ARTICLE: “News-finds-me” perception is linked to social media use and political knowledge across countries

Picture: untitled by Priscilla Du Breez, license CC0 1.0

Social media has become the most important news source for many, and its use for finding news has increased tremendously over the past years. The “news finds me” perception (NFM) refers to the idea some have, that due to the vast amount of information available online and in social media, they don’t have to actively seek news. In other words, that the news will find them. Earlier research has shown that having this perception might be bad, as people might not be as well informed in reality as they think they are.

Homero Gil de Zúñiga of the University of Vienna and Universidad Diego Portales, Nadine Strauss of the University of Oxford, and Brigitte Huber of the University of Vienna, studied NFM conducting an online survey (N = 10 644) in 10 countries. These included Germany, Italy, Japan, South Korea, New Zealand, Spain, Taiwan, the United Kingdom, Ukraine, and the United States.

The results showed differences between countries. Having a NFM perception among respondents was highest in Spain (85%) and lowest in the US (36%). Across countries, there was a positive association between NFM and social media use for news. Also, those who believed that the news will find them tended to be less interested in politics and public affairs.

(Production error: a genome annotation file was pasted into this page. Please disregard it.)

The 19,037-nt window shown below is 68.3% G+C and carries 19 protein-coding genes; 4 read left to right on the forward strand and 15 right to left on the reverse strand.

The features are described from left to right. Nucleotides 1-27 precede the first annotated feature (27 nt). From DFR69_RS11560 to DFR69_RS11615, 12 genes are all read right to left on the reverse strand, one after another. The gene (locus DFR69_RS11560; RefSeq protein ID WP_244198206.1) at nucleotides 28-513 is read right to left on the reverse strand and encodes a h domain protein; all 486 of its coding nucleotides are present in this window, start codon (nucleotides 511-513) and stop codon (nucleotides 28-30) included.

The researchers found that, across the 10 societies, the NFM perception is associated with age, social media news use and many other meaningful variables.

“Across most countries, those scoring high on NFM seem to be young, less politically interested, and less politically knowledgeable; cast their vote in general or local elections less frequently than those who score low on NFM; and rely heavily on social media for their news diet”, the authors conclude.

The article “The Proliferation of the “News Finds Me” Perception Across Societies” was published in the International Journal of Communication and is available (open access) on the publisher’s website.

Picture: untitled by Priscilla Du Breez, license CC0 1.0

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